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At distance still the same. Poor Traveller!
His staff trails with him; scarcely do his feet
Disturb the summer dust; he is so still
In look and motion, that the cottage curs,
Ere he have passed the door, will turn away,
Weary of barking at him. Boys and Girls,
The vacant and the busy, Maids and Youths,
And Urchins newly breeched—all pass him by :
Him even the slow-paced Waggon leaves behind.
But deem not this Man useless.—Statesmen! ye
Who are so restless in your wisdom, ye
Who have a broom still ready in your
To rid the world of nuisances; ye proud,
Heart-swoln, while in your pride ye contemplate
Your talents, power, and wisdom, deem him not
A burthen of the earth. 'Tis Nature's law
That none, the meanest of created things,
Of forms created the most vile and brute,
The dullest or most noxious, should exist
Divorced from good—a spirit and pulse of good,
A life and soul to every mode of being
Inseparably linked. While thus he creeps
From door to door, the Villagers in him
Behold a record which together binds Past deeds and offices of charity, Else unremembered, and so keeps alive The kindly mood in hearts which lapse of years, And that half-wisdom half-experience gives, Make slow to feel, and by sure steps resign To selfishness and cold oblivious cares. Among the farms and solitary huts, Hamlets and thinly-scattered villages, Where'er the aged Beggar takes his rounds, The mild necessity of use compels To acts of love; and habit does the work Of reason; yet prepares that after joy Which reason cherishes. And thus the soul, By that sweet taste of pleasure unpursued, Doth find itself insensibly disposed To virtue and true goodness. Some there are, By their good works exalted, lofty minds And meditative, authors of delight And happiness, which to the end of time Will live, and spread, and kindle; minds like these, In childhood, from this solitary Being, This helpless Wanderer, have perchance received (A thing inore precious far than all that books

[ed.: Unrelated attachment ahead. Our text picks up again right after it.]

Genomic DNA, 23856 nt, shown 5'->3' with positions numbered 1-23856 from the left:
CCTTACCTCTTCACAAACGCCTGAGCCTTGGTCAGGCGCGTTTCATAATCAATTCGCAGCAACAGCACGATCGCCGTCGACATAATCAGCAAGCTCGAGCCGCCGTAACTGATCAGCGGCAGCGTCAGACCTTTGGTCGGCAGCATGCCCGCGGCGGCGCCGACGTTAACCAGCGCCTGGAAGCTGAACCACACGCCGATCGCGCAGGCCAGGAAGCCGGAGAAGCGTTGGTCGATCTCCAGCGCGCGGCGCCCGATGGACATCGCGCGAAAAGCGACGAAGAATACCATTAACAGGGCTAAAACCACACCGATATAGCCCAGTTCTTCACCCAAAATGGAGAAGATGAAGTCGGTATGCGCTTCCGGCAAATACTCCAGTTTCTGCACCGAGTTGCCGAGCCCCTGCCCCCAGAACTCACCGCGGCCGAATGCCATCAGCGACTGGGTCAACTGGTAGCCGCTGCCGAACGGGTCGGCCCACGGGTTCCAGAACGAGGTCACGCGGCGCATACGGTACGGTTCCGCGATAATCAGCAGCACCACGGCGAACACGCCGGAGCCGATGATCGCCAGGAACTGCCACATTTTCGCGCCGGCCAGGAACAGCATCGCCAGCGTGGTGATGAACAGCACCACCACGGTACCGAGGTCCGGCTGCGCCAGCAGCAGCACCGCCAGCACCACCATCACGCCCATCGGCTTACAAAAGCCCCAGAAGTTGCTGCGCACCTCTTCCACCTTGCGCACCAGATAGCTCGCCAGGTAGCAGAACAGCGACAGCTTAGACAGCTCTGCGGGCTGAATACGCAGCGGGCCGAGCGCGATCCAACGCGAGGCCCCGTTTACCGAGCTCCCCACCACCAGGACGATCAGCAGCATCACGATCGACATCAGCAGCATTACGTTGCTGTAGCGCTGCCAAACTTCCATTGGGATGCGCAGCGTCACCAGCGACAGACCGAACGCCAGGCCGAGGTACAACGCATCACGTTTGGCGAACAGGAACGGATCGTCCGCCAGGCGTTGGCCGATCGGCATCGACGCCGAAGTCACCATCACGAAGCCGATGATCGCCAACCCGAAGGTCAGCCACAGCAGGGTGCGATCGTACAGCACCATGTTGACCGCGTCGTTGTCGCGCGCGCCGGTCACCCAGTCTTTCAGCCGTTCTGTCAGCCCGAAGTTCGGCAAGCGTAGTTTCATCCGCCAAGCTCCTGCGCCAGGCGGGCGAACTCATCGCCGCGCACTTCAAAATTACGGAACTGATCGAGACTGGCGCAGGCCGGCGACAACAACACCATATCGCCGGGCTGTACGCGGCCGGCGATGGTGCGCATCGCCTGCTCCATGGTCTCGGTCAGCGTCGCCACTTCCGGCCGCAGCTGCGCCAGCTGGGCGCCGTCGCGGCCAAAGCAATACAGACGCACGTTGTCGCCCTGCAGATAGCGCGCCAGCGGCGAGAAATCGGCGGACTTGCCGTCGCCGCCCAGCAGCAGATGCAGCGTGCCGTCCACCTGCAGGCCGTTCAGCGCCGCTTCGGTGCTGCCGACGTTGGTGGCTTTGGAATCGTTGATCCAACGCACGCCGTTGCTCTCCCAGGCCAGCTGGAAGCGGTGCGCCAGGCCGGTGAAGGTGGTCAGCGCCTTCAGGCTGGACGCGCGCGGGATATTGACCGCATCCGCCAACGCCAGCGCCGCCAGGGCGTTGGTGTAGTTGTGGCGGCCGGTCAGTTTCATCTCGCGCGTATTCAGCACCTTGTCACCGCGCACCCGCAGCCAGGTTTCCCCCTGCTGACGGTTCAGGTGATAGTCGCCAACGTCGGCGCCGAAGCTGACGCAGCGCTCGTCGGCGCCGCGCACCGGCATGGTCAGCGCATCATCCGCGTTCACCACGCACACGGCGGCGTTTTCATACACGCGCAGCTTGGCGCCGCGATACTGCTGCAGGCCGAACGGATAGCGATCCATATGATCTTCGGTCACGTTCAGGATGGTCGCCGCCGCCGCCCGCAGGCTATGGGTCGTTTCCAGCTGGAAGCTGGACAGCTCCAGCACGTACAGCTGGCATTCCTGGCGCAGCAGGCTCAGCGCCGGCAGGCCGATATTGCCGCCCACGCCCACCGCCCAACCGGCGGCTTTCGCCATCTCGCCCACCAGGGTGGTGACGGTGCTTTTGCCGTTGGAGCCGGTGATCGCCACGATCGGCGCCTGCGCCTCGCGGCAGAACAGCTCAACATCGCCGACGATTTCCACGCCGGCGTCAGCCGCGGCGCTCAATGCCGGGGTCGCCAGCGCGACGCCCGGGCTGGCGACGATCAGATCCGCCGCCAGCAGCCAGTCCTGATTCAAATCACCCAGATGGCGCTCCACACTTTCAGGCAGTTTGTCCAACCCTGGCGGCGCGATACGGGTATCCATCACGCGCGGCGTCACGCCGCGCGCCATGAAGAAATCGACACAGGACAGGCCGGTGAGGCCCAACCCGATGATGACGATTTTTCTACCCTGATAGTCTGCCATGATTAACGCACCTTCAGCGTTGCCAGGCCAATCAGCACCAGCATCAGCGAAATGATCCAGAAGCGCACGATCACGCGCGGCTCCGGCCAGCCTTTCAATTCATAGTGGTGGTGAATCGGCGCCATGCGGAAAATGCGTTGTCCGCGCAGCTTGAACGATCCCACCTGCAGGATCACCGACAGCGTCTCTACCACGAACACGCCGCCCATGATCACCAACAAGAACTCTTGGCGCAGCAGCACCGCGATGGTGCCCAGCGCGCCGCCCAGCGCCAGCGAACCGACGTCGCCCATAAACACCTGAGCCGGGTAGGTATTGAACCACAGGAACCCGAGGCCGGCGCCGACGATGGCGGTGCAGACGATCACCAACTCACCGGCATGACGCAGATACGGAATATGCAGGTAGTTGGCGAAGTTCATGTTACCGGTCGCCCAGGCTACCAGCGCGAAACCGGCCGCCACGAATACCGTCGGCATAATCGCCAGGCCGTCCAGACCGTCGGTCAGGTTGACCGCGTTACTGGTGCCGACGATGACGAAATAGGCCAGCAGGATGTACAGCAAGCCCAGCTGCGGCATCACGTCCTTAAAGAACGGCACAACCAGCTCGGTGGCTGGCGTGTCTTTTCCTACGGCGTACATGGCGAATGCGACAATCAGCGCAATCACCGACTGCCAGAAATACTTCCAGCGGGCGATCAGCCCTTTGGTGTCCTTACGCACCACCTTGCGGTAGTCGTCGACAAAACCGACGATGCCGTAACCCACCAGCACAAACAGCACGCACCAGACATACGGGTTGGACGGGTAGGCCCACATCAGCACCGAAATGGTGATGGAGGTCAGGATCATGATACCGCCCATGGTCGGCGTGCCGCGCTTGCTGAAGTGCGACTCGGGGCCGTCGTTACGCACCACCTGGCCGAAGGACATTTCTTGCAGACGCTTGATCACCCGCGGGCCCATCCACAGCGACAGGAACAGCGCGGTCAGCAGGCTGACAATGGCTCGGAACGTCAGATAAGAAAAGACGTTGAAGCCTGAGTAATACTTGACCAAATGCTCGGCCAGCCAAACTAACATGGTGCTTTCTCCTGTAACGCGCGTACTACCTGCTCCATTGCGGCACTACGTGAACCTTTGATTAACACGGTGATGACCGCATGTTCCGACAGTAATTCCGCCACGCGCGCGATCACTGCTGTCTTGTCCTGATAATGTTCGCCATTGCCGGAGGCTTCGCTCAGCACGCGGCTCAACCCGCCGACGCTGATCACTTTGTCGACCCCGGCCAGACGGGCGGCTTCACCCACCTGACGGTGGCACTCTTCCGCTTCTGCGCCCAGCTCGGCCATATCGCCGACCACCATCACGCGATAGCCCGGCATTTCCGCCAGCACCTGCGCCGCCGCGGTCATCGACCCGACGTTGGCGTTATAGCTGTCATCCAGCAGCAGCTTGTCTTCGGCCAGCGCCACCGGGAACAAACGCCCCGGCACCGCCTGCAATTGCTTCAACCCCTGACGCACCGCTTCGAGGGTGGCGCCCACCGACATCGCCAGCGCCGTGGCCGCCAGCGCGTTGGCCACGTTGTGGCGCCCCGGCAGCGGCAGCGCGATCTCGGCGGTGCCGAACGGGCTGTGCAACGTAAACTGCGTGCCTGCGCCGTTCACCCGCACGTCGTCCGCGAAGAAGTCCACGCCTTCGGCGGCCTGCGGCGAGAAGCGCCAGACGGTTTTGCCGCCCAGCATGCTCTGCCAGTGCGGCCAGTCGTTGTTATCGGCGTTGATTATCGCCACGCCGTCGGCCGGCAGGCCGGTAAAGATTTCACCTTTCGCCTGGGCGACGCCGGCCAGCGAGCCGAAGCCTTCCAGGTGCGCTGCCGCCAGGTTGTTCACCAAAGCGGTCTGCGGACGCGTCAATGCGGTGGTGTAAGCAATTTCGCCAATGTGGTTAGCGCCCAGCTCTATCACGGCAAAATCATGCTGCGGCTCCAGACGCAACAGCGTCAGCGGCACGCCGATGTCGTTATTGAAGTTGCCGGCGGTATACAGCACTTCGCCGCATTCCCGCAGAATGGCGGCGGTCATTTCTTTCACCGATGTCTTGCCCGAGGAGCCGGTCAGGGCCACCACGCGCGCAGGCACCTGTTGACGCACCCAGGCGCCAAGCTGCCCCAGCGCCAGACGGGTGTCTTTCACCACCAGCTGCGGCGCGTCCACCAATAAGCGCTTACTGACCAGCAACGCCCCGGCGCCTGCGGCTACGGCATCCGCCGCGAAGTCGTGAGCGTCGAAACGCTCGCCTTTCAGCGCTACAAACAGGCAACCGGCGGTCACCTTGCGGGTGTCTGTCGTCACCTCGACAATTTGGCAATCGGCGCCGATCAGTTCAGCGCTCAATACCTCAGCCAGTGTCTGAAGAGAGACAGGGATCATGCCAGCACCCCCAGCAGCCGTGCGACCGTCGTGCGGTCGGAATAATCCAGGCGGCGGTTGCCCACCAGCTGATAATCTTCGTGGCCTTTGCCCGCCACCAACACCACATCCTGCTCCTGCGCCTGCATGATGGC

Or the solicitudes of love can do!)
That first mild touch of sympathy and thought,
In which they found their kindred with a world
Where want and sorrow were. The
Man Who sits at his own door,-and, like the pear Which overhangs his head from the green wall, Feeds in the sunshine ; the robust and young, The prosperous and unthinking, they who live Sheltered, and flourish in a little grove Of their own kindred ;--all behold in him A silent monitor, which on their minds Must needs impress a transitory thought Of self-congratulation, to the heart Of each recalling his peculiar boons, His charters and exemptions; and, perchance, Though he to no one give the fortitude And circumspection needful to preserve His present blessings, and to husband up The respite of the season, he, at least, And 'tis no vulgar service, makes them felt.
Yet further.- Many, I believe, there are
Who live a life of virtuous decency,
Men who can hear the Decalogue and feel
No self-reproach; who of the moral law
Established in the land where they abide
Are strict observers; and not negligent,
Meanwhile, in any tenderness of heart
Or act of love to those with whom they dwell,
Their kindred, and the children of their blood.
Praise be to such, and to their slumbers peace!
-But of the poor man ask, the abject poor,
Go and demand of him, if there be here
In this cold abstinence from evil deeds,
And these inevitable charities,
Wherewith to satisfy the human soul?
No-Man is dear to Man; the poorest poor
Long for some moments in a weary life
When they can know and feel that they have been
Themselves the fathers and the dealers-out
Of some small blessings, have been kind to such
As needed kindness, for this single cause,
That we have all of us one human heart.
-Such pleasure is to one kind Being known,
My Neighbour, when with punctual care, each week
Duly as Friday comes, though prest herself
By her own wants, she from her chest of meal
Takes one unsparing handful for the scrip
Of this old Mendicant, and, from her door
Returning with exhilarated heart,
Sits by her fire and builds her hope in heaven.
Then let him pass, a blessing on his head !
And while in that vast solitude to which
The tide of things has led him, he appears
To breathe and live but for himself alone,
Unblamed, uninjured, let him bear about
The good which the benignant law of Heaven
Has hung around him; and, while life is his,
Still let him prompt the unlettered Villagers
To tender offices and pensive thoughts.
- Then let him pass, a blessing on his head!
And, long as he can wander, let him breathe
The freshness of the valleys ; let his blood
Struggle with frosty air and winter snows;
And let the chartered wind that sweeps the heath
Beat his gray locks against his withered face.
Reverence the hope whose vital anxiousness
Gives the last human interest to his heart.
May never House, misnamed of INDUSTRY,
Make him a captive! for that pent-up din,
Those life-consuming sounds that clog the air,